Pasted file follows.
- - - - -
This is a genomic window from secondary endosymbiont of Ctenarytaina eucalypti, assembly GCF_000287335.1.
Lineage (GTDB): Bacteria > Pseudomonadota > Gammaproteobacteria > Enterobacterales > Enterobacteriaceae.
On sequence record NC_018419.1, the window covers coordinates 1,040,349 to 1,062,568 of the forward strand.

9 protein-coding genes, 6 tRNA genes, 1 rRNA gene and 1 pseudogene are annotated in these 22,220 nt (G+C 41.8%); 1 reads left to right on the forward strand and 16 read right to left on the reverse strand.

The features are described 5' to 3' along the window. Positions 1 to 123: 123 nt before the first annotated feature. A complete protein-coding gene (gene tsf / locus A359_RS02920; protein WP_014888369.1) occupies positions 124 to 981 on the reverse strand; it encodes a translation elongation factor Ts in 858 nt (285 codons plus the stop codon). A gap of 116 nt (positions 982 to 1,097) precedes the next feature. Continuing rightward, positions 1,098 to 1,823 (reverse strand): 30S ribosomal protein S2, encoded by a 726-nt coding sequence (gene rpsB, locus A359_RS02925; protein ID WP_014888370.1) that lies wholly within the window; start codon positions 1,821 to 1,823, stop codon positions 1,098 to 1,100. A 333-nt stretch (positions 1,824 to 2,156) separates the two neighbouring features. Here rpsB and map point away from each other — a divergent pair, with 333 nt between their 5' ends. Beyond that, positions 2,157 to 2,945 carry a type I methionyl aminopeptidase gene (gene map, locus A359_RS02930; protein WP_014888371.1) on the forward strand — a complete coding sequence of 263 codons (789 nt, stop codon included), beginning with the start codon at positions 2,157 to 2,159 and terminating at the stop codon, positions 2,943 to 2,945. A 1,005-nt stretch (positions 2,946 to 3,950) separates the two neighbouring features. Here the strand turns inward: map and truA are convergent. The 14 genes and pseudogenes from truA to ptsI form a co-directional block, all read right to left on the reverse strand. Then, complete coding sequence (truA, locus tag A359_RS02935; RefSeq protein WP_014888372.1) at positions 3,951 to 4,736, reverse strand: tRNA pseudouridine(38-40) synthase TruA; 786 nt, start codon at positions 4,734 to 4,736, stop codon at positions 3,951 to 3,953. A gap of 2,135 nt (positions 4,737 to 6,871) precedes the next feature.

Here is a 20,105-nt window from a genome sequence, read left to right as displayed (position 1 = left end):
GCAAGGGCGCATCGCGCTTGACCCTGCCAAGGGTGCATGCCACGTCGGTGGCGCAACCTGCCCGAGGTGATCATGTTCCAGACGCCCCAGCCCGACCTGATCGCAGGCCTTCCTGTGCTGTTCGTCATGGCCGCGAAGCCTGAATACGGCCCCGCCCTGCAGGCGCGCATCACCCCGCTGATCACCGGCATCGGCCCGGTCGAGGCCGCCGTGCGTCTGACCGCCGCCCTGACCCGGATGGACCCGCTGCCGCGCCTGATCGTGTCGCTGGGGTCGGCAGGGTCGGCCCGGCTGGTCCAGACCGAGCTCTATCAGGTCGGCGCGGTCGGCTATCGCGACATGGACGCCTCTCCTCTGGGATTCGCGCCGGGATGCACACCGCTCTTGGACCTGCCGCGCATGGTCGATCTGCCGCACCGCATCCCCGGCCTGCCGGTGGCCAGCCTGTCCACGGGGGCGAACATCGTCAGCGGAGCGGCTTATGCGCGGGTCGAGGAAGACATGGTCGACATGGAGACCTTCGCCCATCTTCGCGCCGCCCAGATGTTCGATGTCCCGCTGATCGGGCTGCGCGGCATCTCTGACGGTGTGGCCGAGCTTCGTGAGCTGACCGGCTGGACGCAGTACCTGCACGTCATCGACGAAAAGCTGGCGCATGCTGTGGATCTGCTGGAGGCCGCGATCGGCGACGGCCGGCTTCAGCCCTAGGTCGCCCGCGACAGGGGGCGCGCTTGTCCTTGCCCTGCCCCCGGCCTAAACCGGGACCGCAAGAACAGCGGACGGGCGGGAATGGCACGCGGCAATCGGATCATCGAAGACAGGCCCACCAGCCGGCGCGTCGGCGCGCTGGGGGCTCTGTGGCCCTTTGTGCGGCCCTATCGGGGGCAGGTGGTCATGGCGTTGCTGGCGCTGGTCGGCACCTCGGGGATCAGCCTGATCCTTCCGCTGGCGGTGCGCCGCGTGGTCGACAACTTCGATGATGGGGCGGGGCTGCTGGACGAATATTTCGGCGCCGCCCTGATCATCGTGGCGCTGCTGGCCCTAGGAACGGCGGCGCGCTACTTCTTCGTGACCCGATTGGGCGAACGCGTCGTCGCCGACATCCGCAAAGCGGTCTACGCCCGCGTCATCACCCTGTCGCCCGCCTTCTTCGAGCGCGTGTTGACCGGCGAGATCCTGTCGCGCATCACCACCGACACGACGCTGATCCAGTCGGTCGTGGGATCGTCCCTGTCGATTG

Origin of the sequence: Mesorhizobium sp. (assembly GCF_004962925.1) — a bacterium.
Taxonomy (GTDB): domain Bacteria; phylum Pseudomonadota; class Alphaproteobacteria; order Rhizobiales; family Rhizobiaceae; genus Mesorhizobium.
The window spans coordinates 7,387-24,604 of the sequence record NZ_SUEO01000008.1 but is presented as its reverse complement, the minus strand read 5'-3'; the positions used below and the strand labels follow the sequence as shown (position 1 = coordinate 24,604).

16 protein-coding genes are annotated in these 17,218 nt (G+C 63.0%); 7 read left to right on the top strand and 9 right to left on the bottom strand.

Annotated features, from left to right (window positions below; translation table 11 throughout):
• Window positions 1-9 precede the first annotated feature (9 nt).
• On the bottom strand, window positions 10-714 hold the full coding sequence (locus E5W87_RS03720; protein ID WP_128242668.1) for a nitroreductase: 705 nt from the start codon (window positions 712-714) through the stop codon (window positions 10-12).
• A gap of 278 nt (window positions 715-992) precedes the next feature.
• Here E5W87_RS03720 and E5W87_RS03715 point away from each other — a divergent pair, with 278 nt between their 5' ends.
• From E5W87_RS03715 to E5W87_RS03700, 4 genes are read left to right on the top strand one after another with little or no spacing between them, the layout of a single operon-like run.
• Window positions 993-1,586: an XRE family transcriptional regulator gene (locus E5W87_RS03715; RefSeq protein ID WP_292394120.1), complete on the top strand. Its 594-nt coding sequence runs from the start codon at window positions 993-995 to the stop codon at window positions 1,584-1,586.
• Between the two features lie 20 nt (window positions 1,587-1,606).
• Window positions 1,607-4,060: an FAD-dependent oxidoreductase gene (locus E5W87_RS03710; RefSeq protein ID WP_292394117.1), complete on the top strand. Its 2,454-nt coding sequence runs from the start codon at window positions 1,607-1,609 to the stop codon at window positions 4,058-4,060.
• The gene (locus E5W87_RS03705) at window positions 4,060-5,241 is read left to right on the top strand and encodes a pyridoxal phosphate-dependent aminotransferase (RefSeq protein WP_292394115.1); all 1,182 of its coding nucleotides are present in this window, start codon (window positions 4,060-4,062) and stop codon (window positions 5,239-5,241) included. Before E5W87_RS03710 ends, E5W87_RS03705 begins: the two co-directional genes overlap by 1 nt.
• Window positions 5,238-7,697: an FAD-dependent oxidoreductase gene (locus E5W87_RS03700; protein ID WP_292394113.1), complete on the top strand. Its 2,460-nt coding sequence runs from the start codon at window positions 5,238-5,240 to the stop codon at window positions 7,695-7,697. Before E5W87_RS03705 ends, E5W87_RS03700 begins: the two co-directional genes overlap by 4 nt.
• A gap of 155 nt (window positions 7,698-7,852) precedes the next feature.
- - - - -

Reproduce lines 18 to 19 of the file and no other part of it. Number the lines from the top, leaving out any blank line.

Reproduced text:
• Window positions 993-1,586: an XRE family transcriptional regulator gene (locus E5W87_RS03715; RefSeq protein ID WP_292394120.1), complete on the top strand. Its 594-nt coding sequence runs from the start codon at window positions 993-995 to the stop codon at window positions 1,584-1,586.
• Between the two features lie 20 nt (window positions 1,587-1,606).